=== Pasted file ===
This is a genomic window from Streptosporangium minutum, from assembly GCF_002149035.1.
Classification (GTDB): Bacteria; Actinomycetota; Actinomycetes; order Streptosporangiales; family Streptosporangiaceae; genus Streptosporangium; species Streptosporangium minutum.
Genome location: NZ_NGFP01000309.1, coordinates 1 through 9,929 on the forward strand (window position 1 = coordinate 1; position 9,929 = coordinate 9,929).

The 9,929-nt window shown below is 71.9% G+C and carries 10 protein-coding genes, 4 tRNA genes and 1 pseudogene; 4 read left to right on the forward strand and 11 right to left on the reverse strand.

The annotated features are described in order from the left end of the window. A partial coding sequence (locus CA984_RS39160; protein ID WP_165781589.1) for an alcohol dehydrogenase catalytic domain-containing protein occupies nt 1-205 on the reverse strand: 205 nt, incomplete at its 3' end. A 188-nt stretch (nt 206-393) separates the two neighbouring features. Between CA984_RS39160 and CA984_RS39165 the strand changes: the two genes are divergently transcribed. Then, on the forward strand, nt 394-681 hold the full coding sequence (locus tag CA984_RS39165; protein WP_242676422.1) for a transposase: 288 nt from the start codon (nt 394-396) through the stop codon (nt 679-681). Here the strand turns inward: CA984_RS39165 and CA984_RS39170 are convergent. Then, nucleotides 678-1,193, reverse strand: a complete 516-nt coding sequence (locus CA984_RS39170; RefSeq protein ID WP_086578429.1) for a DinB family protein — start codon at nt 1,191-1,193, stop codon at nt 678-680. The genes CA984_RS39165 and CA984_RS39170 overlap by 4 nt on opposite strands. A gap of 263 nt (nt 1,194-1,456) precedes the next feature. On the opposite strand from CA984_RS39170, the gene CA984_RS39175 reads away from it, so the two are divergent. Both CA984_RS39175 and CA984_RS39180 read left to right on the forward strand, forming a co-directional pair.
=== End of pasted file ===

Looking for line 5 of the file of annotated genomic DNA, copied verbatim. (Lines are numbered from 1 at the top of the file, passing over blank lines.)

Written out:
The annotated features are described in order from the left end of the window. A partial coding sequence (locus CA984_RS39160; protein ID WP_165781589.1) for an alcohol dehydrogenase catalytic domain-containing protein occupies nt 1-205 on the reverse strand: 205 nt, incomplete at its 3' end. A 188-nt stretch (nt 206-393) separates the two neighbouring features. Between CA984_RS39160 and CA984_RS39165 the strand changes: the two genes are divergently transcribed. Then, on the forward strand, nt 394-681 hold the full coding sequence (locus tag CA984_RS39165; protein WP_242676422.1) for a transposase: 288 nt from the start codon (nt 394-396) through the stop codon (nt 679-681). Here the strand turns inward: CA984_RS39165 and CA984_RS39170 are convergent. Then, nucleotides 678-1,193, reverse strand: a complete 516-nt coding sequence (locus CA984_RS39170; RefSeq protein ID WP_086578429.1) for a DinB family protein — start codon at nt 1,191-1,193, stop codon at nt 678-680. The genes CA984_RS39165 and CA984_RS39170 overlap by 4 nt on opposite strands. A gap of 263 nt (nt 1,194-1,456) precedes the next feature. On the opposite strand from CA984_RS39170, the gene CA984_RS39175 reads away from it, so the two are divergent. Both CA984_RS39175 and CA984_RS39180 read left to right on the forward strand, forming a co-directional pair.